Kale & Triticale “Risotto”

lacinato kale, bunched

Risotto isn’t just for rice anymore — make your risotto with one of Nash’s whole grains, like our nutty triticale.

1 pound Nash’s triticale berries
2 bunches lacinato or red kale leaves, ribs and stems removed
2 tablespoons extra virgin olive oil
5 cups veggie broth
2 medium shallots, sliced
1/2 tablespoon butter
3 cloves garlic, sliced
6 ounces Parmesan cheese

Wash berries and soak them overnight. Cook as you would rice (1 part grain to 1 1/2 parts water) for about 1-2 hours or until tender. Drain and coat with a bit of olive oil. Coarsely chop kale and put aside. In large sauce pan, warm oil on medium head and add shallots. Cook about 2 minutes, then add kale and wilt together for 2 minutes, then add garlic. Saute 30 seconds, stirring occasionally, then add 4 cups of the broth and simmer. Simmer about 10 minutes or until broth is mostly absorbed, then add butter, 4 ounces Parmesan cheese and cooked triticale. Adjust to remaining stock, and more butter, salt and pepper. Garnish with chives and Parmesan cheese as desired.

We thank Mike Shethar, formerly of Nash’s, for this recipe.

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Triticale Breakfast Cereal

Cooking whole grain triticale or wheat berries in the crock pot is fantastic because they can cook on low overnight and be perfect in the morning! They freeze really well too, which means we keep them in Tupperware and pull out small portions as needed to minimize cooking time on busy mornings!

Whole grain triticale berries

You can use any of Nash’s whole grains for breakfast, but my favorite is triticale because of its hearty, nutty flavor.

Triticale Breakfast Cereal

Optional: Soak 2 cups of whole rinsed triticale or wheat berries for several
hours or overnight.

Combine in crock pot 4 cups of water with soaked (or unsoaked) whole
grains. Cook on low for 7-9 hours.

Enjoy whole cooked grain as a breakfast cereal with your favorite toppings, including bananas, cinnamon, cardamom, honey, maple syrup, yogurt, Dungeness Valley Creamery raw milk, nuts, ground flax seeds, freshly grated ginger, dried fruit, etc.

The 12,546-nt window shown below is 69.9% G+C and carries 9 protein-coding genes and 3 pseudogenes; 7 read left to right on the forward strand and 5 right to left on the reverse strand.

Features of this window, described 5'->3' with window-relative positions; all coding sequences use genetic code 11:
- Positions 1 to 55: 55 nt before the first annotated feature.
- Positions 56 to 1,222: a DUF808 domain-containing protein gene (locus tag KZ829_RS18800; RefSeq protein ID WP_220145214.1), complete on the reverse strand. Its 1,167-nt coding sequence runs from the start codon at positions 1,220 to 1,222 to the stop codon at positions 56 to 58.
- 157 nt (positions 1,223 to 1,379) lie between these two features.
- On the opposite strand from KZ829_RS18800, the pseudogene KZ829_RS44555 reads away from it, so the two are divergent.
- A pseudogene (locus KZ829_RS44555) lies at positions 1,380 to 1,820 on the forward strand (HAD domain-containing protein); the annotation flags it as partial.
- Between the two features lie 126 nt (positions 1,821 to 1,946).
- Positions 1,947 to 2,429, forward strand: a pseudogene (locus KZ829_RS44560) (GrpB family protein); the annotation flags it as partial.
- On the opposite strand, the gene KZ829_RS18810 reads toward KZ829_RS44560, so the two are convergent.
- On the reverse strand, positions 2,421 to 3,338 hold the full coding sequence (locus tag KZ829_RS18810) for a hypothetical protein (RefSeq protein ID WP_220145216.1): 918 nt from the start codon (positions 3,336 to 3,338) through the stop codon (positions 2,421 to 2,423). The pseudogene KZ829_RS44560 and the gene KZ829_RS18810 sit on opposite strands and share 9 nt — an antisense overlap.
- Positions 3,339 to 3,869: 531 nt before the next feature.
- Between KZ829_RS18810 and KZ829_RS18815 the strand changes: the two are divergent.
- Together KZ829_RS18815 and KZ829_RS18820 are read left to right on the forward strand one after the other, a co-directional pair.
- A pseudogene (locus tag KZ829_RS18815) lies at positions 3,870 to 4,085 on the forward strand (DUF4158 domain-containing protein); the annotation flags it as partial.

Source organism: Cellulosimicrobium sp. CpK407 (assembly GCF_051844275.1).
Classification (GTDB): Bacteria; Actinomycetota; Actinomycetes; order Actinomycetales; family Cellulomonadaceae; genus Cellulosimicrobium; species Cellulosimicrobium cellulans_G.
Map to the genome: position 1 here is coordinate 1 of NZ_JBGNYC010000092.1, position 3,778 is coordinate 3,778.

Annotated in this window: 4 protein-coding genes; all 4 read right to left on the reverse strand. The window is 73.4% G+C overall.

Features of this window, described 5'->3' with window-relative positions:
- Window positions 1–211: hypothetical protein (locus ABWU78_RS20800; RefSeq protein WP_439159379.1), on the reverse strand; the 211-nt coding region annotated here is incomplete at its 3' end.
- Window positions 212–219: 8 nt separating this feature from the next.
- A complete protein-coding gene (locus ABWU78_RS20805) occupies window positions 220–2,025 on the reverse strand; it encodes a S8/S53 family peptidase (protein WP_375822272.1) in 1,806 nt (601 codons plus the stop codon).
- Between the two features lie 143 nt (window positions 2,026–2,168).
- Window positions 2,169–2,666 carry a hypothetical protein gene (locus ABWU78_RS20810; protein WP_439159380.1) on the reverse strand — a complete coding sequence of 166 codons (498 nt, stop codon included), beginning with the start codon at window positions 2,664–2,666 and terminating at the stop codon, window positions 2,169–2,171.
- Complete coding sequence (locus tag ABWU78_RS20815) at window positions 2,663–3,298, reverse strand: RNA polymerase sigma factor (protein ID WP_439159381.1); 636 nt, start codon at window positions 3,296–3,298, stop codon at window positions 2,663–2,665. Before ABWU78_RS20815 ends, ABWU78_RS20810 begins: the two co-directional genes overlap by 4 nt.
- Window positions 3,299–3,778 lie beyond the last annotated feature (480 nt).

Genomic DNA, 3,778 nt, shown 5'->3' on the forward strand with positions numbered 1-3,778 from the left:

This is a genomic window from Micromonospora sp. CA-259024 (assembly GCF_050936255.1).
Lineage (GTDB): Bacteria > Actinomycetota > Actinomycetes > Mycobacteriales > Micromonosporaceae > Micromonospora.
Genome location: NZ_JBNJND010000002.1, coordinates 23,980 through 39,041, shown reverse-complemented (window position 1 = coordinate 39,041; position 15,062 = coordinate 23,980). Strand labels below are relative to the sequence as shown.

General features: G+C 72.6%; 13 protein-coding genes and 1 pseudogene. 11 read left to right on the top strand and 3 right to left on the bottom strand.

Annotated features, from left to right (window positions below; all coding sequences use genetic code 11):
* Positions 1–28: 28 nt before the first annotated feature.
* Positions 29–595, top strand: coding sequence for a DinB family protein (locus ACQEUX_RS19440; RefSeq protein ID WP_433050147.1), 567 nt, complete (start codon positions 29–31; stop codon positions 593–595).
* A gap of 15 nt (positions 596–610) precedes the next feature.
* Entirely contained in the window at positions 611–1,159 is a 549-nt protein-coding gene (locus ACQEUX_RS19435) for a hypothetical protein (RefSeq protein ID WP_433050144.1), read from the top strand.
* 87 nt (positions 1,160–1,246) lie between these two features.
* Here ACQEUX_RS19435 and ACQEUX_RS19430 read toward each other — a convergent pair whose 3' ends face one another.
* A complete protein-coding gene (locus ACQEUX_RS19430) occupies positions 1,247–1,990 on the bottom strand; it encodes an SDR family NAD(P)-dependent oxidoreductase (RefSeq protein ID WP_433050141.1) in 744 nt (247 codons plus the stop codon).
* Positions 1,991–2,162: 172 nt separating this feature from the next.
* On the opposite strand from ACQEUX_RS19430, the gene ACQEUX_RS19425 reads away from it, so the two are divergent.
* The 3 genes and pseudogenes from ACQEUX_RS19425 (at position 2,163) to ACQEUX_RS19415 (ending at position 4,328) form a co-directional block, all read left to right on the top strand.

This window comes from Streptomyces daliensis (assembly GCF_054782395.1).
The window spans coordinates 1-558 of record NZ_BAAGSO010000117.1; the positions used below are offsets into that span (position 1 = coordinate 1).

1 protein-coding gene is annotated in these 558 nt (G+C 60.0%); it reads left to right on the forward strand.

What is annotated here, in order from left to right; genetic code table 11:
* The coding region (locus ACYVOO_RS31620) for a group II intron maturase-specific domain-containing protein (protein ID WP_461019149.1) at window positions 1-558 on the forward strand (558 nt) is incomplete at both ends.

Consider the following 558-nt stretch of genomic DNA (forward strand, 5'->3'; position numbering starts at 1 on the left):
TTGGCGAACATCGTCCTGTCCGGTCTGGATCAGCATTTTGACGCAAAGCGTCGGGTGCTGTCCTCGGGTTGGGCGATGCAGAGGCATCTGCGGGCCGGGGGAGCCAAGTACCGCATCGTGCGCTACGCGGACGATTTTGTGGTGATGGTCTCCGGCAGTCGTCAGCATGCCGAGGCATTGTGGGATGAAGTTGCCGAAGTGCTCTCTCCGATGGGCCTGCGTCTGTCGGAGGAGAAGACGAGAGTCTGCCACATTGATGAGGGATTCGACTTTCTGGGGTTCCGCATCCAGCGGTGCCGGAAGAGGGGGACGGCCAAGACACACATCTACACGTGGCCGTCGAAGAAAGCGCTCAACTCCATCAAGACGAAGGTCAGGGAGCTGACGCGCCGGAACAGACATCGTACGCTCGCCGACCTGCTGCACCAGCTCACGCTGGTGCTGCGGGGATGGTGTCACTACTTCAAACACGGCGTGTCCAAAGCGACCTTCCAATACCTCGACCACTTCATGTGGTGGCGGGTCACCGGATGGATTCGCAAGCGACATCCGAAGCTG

We thank Brigid Walsh for this recipe.

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Winter Salad

Whole grain triticale berries

Triticale berries add a nutty flavor and chewy texture to this salad.

1 cup cooked triticale berries
1 cup cranberries
1 cup kale, chopped
1 medium onion, chopped
2 carrots, chopped
1/2 cup walnuts
Handful of Italian parsley
Balsamic vinegar
Butter or oil

Soak the triticale overnight, then cook it as you would rice. Sauté the onion and carrots in oil. Add kale and cook until dark. Toss sautéed veggies in remaining ingredients. Season with salt, pepper and vinegar.

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Massaged Kale Salad

The concept behind “massaging” kale with salt, lemon juice and olive oil is that the kale leaves will soften and relax, not just because you are rubbing them with the citrus juice and oil, but because the acid in the juice helps breaks down fibers in the kale and makes it taste sweeter.

lacinato kale

Even your kale deserves a good massage. Any type of kale will work well with this recipe — try them all to find the one you like best!

1 bunch Nash’s kale, any type
1/4 teaspoon salt
1 tablespoon lemon juice
1 tablespoon olive oil
1 tablespoon honey or maple syrup (optional)

De-stem one bunch of Nash’s kale and break the leaves into bite-sized pieces. Mix them with salt and lemon juice. Massage the leaves thoroughly for about 5 minutes, then add olive oil and massage for 1 minute more. The kale should be noticeably softer and darker. You could also add honey or maple syrup if you prefer a slightly sweeter salad. Yes, your hands will be oily, but your kale will love you for it!

Toss kale leaves with:

• Toasted nuts (pine nuts, almonds, pecans)
• Dried cherries, currants, or cranberries
• Grated Parmesan or Romano cheese, or crumbled Feta
• Sprouted quinoa or cooked whole Nash’s triticale or wheat berries
• Sliced radishes, baby white turnips, cucumbers, or zucchini

Have you tried this recipe? Tell us how it turned out!